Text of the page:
FIG. 4 is a flow diagram for preparing an x-y matrix arrayed nanotube field emitter according to the invention;

FIGS. 5A-5D schematically illustrates a nanotube array emitter fabrication process according to the invention;

FIG. 6 is a schematic cross-sectional diagram of a nanotube cathode formed according to the invention;

FIG. 7 is a schematically illustration of a traveling wave tube structure;

FIG. 8 is an enlarged view of the electron gun structure of the traveling wave tube of FIG. 7;

FIG. 9 shows a multiple grid structure designed for extracting, accelerating and focusing an electron beam from a nanotube cathode surface according to the invention;

FIG. 10 schematically illustrates preparation of a multilayer grid structure using magnetic mask particle stacks according to the invention;

FIG. 11 schematically illustrates the preparation of a multilayer grid using elongated mask particles according to the invention.

FIG. 12 is a schematic illustration of a flat panel field emission display according to the invention.


Nanotube Emitter Structure and Fabrication Method

In design and fabrication of efficient, powerful, and reliable field emitters, high values for three parameters are generally sought: emitter density, field-concentrating structure, and the stability of emitter-to-electrode contact. The role of these parameters are as follows.

High emission current density is desirable, and is capable of being attained by increasing the density of nanotubes on the emitter surface. Providing a high-density of carbon nanotubes on an emitter surface has been relatively difficult, in part because nanotubes generally resemble an aggregate of loosely-tangled needles or spaghetti-shaped wires of non-uniform height, and in part due to the problems of attaching nanotubes to a conducting substrate.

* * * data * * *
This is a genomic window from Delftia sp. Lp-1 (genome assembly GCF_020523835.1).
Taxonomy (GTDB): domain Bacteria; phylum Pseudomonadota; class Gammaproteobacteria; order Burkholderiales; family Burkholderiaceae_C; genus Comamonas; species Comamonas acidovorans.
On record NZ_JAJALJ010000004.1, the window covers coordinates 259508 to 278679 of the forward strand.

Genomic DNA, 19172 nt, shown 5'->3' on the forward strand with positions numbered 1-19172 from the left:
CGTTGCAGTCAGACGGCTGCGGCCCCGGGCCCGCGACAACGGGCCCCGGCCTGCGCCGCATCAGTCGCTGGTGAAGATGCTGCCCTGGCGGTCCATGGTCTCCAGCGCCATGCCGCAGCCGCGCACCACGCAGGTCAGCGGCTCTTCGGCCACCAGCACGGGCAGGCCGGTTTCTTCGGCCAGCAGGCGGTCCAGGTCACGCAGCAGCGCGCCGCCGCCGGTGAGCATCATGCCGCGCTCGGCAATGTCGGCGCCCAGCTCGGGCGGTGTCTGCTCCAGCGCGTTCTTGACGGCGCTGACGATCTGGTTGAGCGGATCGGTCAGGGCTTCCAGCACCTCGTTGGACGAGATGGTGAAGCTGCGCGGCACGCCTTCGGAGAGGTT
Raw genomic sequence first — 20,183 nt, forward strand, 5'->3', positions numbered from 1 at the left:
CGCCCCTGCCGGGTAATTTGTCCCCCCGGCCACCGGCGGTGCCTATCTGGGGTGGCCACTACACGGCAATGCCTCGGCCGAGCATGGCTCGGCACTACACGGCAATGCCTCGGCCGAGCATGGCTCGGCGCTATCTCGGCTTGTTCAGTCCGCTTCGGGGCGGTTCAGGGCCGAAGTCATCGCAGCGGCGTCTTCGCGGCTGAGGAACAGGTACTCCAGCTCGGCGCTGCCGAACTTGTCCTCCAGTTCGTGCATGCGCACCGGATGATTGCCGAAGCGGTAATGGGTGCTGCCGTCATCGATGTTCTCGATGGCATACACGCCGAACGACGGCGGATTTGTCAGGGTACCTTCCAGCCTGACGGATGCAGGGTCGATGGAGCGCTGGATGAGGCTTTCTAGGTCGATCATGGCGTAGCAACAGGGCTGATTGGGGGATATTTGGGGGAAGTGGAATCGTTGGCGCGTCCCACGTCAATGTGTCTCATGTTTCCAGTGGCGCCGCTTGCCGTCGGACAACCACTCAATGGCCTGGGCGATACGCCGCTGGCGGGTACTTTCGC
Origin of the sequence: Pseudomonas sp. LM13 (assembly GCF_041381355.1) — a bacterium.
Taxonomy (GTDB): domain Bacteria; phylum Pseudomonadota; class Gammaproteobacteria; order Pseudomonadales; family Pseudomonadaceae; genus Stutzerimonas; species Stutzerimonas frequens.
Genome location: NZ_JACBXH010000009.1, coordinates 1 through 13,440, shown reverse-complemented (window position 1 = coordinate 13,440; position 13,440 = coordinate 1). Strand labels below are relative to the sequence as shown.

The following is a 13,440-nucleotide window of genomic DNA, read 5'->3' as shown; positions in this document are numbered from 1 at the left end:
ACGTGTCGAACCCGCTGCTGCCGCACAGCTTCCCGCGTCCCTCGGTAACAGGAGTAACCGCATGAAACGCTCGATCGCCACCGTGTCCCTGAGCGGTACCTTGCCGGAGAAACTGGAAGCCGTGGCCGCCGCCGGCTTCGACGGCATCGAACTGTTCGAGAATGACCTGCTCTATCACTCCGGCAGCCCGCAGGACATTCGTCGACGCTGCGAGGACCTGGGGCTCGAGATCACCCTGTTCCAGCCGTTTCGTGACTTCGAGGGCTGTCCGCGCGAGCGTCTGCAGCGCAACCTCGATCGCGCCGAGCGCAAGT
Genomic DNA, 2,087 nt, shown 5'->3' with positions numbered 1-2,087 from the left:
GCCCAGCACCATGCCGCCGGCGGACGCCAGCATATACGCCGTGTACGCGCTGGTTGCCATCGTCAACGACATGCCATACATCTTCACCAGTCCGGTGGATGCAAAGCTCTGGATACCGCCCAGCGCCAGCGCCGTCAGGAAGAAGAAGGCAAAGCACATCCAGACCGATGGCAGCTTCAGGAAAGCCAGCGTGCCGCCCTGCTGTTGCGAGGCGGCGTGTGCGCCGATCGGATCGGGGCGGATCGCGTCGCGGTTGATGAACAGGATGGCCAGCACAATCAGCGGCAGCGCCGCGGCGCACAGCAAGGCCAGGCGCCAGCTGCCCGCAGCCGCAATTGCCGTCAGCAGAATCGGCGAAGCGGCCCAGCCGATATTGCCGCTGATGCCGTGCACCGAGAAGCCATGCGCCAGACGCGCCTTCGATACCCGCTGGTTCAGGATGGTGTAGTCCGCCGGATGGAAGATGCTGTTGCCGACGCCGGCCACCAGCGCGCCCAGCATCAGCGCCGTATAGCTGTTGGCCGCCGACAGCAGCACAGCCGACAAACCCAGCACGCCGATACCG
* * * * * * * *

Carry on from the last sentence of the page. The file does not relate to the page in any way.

Electron field emission is enhanced when the geometrical feature of the emitter is made small, due to the concentration of electrical field near sharp tips. Carbon nanotubes' small diameter, e.g., as small as 1.3 nm, provides an effective field concentrating feature. However, the ends of the nanotubes, especially if they are freshly broken, provide even smaller radii of curvature for enhanced field concentration and electron emission. In fact, electron emission from nanotube tips is easier than emission from the sides, e.g., tip emission occurs at much lower field levels. It is thus advantageous to form a nanotube field emitter structure having an increased number of nanotube ends exposed, advantageously where ends point toward the anode. However, the nanotube tip, if embedded in a conductive material (i.e., completely surrounded by the material except for the tip), does not provide the desired field concentration. For example, if a composite structure consisting of carbon nanotube and a metal matrix is utilized, the nanotubes are advantageously made to protrude beyond the surface of the composite structure by at least about the dimension of the tip radius of curvature, in order to have the desired field concentration effect. For enhanced field emission, it is advantageous for the nanotubes to protrude by much more than the tip radius, to increase the field concentration and induce useful levels of emission at lower applied fields that current emitters. Excessive protrusion, however, is not desirable due to increased electrical resistance (i.e., increased difficulty of electron supply) from the conductive matrix to the nanotube ends. In addition, the longer the protrusion, the higher the likelihood of encountering a structure defect, e.g., high resistivity regions, along the nanotube length. Generally, the length of protrusion is therefore less than 10 μm, more advantageously less than 1 μm.